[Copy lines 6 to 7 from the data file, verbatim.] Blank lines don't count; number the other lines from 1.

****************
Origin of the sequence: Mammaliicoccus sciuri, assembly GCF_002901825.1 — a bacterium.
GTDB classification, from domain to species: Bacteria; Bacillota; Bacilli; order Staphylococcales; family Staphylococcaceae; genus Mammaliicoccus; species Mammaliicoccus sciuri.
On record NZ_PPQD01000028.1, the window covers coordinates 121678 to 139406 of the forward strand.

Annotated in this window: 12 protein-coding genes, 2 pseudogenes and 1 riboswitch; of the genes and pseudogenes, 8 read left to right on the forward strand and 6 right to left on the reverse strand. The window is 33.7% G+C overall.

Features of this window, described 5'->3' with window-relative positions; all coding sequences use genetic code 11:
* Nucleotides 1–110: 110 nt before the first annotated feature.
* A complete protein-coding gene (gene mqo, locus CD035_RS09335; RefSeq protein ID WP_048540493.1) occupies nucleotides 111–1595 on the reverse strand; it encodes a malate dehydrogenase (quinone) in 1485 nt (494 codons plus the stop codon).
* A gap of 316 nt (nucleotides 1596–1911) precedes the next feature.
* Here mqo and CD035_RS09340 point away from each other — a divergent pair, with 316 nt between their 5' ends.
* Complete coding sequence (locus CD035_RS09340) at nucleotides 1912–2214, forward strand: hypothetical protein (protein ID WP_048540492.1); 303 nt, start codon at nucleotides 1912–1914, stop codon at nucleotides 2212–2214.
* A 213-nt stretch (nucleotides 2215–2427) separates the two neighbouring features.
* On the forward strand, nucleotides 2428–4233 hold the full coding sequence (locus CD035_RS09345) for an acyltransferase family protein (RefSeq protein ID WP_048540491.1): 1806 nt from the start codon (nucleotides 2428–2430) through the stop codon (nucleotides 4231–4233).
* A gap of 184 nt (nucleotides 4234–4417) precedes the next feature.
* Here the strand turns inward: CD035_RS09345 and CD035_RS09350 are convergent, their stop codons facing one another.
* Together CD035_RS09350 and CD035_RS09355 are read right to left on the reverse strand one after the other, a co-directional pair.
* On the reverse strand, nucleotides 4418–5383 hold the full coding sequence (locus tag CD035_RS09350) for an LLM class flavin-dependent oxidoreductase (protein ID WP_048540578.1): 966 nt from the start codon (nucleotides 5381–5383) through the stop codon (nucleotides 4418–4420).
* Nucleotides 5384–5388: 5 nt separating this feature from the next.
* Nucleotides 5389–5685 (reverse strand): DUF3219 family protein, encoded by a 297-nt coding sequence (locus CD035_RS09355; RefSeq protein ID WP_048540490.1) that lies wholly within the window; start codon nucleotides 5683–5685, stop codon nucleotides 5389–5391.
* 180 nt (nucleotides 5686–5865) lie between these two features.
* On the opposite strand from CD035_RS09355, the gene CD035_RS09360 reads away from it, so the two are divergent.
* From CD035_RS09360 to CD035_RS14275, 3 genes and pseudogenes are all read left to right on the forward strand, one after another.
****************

* Nucleotides 1–110: 110 nt before the first annotated feature.
* A complete protein-coding gene (gene mqo, locus CD035_RS09335; RefSeq protein ID WP_048540493.1) occupies nucleotides 111–1595 on the reverse strand; it encodes a malate dehydrogenase (quinone) in 1485 nt (494 codons plus the stop codon).